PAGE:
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This is a French (south of France) expression: "cela va durer la vie des rats".

It means "it will last very long". Probably because, in ancient times, rats were very difficultly eradicated so that they seemed to be nearly everlasting...

Is there an equivalent in English?

(this is my first post in this SE site, I hope my question is meeting the rules here).

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  • When pigs fly.
    – Dan Bron
    Apr 23, 2017 at 17:15
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    @DanBron, thanks, but I think it's not the same: "when pigs fly" is "in a very long time (in the future)", here it is "a very long duration". Am I right?
    – lemon
    Apr 23, 2017 at 17:17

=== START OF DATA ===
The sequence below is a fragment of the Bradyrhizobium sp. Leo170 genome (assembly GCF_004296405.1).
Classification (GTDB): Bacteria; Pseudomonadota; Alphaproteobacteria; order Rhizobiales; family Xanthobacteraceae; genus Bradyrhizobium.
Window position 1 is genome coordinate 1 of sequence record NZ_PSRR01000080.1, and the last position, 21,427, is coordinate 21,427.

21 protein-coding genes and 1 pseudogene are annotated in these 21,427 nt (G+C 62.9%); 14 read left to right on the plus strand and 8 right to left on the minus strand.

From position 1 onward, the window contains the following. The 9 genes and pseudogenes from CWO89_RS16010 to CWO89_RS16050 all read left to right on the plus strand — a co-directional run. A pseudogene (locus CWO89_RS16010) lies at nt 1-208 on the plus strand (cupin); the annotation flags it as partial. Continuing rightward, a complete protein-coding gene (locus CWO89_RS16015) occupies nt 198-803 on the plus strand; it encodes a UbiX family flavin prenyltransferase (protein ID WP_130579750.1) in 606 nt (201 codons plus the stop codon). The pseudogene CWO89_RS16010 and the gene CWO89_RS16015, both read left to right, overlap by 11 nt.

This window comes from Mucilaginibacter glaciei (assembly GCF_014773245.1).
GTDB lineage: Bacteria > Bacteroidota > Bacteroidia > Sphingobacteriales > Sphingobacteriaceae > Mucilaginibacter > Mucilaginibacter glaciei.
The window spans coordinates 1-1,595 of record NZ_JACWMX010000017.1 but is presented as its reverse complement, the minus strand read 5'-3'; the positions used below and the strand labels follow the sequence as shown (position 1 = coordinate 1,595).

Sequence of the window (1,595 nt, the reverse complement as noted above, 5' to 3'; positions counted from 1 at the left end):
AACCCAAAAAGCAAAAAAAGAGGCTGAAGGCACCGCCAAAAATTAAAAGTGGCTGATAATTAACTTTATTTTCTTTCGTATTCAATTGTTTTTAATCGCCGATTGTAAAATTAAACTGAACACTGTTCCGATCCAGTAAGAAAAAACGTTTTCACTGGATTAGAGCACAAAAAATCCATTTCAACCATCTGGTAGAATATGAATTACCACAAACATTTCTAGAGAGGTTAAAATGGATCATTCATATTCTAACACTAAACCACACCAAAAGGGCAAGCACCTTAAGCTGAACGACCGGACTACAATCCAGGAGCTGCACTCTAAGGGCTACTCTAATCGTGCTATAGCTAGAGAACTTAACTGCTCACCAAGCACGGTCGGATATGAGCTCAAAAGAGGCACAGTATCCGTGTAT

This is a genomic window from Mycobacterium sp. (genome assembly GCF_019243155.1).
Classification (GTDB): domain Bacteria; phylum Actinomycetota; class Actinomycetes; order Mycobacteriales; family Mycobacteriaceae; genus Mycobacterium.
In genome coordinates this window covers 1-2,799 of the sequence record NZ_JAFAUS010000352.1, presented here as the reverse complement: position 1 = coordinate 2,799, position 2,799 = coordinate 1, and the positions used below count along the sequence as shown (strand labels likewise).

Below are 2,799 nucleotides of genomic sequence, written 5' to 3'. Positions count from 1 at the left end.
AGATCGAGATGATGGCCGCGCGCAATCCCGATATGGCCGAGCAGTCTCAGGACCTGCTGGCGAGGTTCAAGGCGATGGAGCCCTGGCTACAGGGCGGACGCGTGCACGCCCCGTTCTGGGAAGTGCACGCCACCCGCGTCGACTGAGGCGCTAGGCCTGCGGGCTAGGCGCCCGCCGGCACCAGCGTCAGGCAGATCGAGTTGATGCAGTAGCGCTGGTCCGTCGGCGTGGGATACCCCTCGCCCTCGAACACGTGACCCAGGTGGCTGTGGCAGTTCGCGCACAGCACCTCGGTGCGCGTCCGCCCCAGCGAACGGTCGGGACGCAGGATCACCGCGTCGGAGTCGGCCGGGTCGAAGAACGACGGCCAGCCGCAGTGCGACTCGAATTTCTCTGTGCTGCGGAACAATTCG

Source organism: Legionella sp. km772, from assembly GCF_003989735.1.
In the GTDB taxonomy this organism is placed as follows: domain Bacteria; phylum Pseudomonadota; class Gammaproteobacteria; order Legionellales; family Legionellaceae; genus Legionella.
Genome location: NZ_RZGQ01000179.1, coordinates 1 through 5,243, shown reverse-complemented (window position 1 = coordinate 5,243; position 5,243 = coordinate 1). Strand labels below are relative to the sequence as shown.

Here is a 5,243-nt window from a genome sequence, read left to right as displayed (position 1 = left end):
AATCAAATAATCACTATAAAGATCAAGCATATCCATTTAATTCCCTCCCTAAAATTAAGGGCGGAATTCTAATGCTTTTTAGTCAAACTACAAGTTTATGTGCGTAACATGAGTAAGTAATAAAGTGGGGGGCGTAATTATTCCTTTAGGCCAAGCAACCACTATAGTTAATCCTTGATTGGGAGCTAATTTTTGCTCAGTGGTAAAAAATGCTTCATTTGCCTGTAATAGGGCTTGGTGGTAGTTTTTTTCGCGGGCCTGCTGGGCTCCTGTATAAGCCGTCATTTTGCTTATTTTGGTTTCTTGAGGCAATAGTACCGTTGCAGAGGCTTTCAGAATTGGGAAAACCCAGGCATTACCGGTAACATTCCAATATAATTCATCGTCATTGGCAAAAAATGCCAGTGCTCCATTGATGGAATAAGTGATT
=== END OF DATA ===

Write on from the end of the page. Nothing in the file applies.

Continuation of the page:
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    "Forever and a day"?
    – Řídící
    Apr 23, 2017 at 17:52

1 Answer 1

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Go on for an age or Go on for ages:

Fig. to continue for a very long time. The symphony seemed to go on for an age. It seemed to go on for ages.

(McGraw-Hill Dictionary of American Idioms and Phrasal Verbs)

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  • Can that be used in "last for ages" too as I think this is not exactly the same concept of action (compared to "go on" or "continue")?
    – lemon
    Apr 24, 2017 at 7:28

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